TwMP adds debit cards to mobile payment app


By Kuan-lin Liu, The China Post

TAIPEI, Taiwan — Taiwan Mobile Payment Co., LTD (twMP) hosted a press conference at Taipei World Trade Center to promote its mobile payment app, Monday.

For this year’s IT month, twMP partnered with Financial Information Service Co., Ltd (FISC) and the Taiwan Clearing House to showcase its t wallet + host-based card emulation (HCE) mobile credit card and to release new details about its much-anticipated HCE mobile debit card.

TwMP Chairman Zhao Yang-ching (趙揚清) took to the stage and in three words — “click, tap, beep” — succinctly described how to use the t wallet + app.

Zhao counted an estimated 120,000 near-field communication (NFC) readers in Taiwan and 2.6 million worldwide, where the app can be used to purchase items.

Looking ahead to next year, Zhao said the t wallet +, which currently features MasterCard and Visa credit cards, would expand to include debit cards and JCB credit cards.

Huang Yu-cheng (黃昱程), the executive vice president of FISC, said twMP was the first in Taiwan to add this “unique feature (the HCE mobile debit cards)” to a mobile wallet.

The much-anticipated release of the HCE mobile debit card function will debut next January and is promising convenience as its biggest point of attraction.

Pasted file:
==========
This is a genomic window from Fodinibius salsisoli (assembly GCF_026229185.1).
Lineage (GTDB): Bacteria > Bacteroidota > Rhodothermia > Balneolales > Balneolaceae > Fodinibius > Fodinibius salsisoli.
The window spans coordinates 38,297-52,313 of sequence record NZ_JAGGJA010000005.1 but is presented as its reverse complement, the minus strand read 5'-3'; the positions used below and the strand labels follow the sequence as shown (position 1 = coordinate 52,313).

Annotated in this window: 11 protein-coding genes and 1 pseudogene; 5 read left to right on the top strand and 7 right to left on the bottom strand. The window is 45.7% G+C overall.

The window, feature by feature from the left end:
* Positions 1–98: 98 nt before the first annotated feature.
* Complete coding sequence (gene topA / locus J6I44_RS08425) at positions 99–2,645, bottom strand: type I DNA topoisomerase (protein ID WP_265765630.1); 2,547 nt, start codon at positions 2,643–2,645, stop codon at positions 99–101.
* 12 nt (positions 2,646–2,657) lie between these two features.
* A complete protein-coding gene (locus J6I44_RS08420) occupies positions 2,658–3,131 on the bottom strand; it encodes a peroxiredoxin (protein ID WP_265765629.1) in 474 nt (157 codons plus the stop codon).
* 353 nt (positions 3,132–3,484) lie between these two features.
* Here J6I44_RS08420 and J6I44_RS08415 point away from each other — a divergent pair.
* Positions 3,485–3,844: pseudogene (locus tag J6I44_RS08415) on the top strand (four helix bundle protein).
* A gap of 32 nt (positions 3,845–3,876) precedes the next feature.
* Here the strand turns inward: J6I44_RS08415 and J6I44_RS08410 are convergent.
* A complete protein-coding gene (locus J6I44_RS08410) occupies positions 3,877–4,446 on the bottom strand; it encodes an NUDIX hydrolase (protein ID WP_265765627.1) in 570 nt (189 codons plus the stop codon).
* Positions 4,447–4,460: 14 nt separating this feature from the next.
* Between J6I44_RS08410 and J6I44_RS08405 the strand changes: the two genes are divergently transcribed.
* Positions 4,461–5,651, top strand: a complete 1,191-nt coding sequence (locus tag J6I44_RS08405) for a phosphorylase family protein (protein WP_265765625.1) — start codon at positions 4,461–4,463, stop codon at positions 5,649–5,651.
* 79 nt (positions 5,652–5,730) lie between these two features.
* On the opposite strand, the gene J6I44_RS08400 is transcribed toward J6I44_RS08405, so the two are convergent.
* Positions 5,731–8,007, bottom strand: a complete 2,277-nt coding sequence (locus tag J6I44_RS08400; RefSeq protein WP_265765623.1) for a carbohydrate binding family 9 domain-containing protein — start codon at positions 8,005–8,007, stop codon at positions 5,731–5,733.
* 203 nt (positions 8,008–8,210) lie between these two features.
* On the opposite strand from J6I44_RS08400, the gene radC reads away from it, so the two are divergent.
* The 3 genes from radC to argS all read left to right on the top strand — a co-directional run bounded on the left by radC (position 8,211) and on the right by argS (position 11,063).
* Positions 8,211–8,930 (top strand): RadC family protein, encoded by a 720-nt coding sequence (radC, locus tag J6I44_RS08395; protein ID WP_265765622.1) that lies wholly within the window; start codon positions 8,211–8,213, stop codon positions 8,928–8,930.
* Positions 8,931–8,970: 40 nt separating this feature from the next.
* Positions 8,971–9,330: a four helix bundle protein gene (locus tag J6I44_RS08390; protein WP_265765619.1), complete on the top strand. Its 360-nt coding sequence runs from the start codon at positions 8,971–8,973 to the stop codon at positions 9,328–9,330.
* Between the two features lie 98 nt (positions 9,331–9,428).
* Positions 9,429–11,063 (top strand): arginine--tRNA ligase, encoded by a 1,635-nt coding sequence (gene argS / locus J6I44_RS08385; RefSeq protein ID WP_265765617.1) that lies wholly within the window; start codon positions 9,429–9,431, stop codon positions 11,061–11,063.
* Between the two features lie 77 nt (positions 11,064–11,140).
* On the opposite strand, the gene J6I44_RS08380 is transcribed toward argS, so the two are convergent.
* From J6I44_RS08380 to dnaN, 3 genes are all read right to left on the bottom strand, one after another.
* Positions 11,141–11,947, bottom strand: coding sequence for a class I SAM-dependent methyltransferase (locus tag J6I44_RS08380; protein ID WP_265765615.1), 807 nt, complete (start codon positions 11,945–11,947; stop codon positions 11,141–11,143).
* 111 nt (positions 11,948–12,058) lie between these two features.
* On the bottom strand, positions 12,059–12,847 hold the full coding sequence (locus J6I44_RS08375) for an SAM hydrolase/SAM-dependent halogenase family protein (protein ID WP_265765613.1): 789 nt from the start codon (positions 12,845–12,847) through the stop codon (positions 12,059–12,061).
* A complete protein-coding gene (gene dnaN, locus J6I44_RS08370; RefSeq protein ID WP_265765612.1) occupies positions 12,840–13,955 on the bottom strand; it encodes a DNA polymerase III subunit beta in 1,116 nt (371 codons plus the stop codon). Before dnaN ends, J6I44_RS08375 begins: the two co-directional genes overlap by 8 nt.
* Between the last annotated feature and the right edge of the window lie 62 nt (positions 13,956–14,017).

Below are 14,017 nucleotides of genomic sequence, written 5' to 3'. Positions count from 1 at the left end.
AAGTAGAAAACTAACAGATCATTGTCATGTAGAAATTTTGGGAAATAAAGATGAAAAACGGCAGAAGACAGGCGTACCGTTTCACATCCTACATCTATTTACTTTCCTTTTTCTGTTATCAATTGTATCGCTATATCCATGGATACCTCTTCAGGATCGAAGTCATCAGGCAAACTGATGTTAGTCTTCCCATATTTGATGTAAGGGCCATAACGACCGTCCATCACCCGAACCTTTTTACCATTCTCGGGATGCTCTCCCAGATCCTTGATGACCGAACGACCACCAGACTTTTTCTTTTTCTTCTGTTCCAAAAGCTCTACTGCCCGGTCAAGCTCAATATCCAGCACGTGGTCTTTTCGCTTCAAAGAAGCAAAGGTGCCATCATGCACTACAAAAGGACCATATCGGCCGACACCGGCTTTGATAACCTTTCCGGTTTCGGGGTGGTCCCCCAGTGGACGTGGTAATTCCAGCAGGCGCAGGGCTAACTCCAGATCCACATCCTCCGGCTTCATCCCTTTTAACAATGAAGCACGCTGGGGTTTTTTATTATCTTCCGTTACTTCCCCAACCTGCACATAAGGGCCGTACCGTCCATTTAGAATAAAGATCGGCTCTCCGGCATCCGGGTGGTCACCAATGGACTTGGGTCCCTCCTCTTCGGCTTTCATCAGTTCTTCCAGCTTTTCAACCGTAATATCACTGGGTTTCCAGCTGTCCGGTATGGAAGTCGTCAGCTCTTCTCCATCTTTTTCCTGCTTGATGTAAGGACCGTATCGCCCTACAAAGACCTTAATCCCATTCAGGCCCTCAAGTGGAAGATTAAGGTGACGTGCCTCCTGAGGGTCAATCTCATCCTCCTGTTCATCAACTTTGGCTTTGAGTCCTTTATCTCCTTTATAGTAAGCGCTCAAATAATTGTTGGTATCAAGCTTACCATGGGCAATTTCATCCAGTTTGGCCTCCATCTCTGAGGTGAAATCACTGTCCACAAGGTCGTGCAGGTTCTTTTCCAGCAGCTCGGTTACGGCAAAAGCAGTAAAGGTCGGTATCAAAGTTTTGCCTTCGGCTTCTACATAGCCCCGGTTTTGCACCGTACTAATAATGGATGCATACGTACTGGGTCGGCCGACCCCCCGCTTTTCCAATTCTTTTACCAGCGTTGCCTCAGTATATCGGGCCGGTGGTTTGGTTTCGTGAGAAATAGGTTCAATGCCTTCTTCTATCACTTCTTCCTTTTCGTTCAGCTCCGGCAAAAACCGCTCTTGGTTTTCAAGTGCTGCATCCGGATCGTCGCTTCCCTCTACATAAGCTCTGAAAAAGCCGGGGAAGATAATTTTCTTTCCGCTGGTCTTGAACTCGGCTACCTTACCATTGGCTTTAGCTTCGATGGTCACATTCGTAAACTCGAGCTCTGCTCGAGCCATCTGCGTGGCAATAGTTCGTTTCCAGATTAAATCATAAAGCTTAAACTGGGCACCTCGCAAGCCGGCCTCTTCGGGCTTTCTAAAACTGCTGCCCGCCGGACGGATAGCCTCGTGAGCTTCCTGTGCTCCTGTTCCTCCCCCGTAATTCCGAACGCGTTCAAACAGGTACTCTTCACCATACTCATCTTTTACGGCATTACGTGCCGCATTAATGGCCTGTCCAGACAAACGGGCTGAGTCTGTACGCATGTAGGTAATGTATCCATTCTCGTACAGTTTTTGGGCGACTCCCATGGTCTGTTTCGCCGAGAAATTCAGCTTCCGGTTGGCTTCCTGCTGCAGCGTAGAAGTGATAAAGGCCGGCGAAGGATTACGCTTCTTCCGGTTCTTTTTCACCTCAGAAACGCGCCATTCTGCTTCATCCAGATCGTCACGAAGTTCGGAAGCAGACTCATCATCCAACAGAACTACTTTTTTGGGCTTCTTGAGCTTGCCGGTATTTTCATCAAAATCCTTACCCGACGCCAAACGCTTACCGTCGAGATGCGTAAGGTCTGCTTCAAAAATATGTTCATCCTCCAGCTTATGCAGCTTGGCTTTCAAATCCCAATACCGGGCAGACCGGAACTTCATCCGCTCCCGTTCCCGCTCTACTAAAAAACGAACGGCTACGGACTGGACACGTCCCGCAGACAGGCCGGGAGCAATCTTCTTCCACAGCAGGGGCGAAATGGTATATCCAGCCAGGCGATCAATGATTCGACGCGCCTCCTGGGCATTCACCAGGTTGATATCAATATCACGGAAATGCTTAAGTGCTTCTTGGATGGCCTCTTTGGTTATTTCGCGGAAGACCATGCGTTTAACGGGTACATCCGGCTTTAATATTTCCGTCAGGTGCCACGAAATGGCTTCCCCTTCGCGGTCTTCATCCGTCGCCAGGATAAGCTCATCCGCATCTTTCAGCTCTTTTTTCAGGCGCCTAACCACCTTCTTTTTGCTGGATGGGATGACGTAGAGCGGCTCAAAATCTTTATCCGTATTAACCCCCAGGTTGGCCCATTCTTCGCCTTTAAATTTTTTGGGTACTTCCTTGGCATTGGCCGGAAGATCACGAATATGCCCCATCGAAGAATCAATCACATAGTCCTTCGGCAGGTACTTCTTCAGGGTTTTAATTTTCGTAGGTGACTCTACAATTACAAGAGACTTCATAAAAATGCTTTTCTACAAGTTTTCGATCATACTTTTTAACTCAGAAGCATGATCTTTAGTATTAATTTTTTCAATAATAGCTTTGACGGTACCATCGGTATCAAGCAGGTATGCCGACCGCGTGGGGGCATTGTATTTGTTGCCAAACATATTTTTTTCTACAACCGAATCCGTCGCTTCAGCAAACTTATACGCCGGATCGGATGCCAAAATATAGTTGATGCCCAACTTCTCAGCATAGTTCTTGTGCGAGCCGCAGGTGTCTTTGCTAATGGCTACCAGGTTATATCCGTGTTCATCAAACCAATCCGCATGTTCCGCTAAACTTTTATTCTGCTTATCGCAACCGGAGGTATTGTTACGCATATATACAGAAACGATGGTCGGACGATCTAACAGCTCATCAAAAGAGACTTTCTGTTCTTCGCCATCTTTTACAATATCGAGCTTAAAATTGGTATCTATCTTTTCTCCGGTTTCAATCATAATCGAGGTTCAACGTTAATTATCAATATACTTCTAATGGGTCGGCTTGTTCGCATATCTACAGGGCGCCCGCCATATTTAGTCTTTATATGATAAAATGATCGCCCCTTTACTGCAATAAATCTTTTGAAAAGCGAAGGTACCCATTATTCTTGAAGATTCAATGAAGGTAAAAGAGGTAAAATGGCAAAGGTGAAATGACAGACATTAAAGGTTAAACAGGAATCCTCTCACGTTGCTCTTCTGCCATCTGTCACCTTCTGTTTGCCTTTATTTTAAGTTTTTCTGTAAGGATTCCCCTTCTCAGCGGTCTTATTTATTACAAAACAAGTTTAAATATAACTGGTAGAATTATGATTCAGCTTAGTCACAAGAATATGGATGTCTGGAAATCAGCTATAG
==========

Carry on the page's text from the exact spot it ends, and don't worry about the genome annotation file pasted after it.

With the HCE mobile debit card, users can “shop, withdraw money and transfer money, and pay bills and taxes” just by clicking, tapping, and beeping their phones, Huang said. ‘20,000 users by year’s end’ TwMP has partnered with 15 banks for its MasterCard HCE mobile credit cards and seven banks for its VISA HCE mobile credit cards.

Zhao characterized the growth of the app by saying, “There are about 200 new users of the app from every partnering bank each week.”

With the rate at which the app is being downloaded and used, Zhao said she expected the number of users to total 20,000 by the end of the year and that it would continue to grow at 200 users per bank per week well into the first quarter of 2017. Usage Rate in Taiwan Mobile payment is still in its early stages of adoption in Taiwan.

Like the switch from cash to credit cards, Huang explained, “The switch (to mobile wallets) could take between 10 and 20 years.” When asked about security concerns that may turn people off to the idea of mobile payments, twMP’ Assistant Specialist Emilia Chen (陳盈臻) said HEC technology gave each transaction a mobile card number instead of using an actual credit card number. This encryption system would help to prevent credit card fraud, she said.

Furthermore, unlike old models of mobile payment, HEC technology does not require an additional SIM card, thereby more safely and conveniently transferring the data directly to the host CPU of the mobile device, Chen said.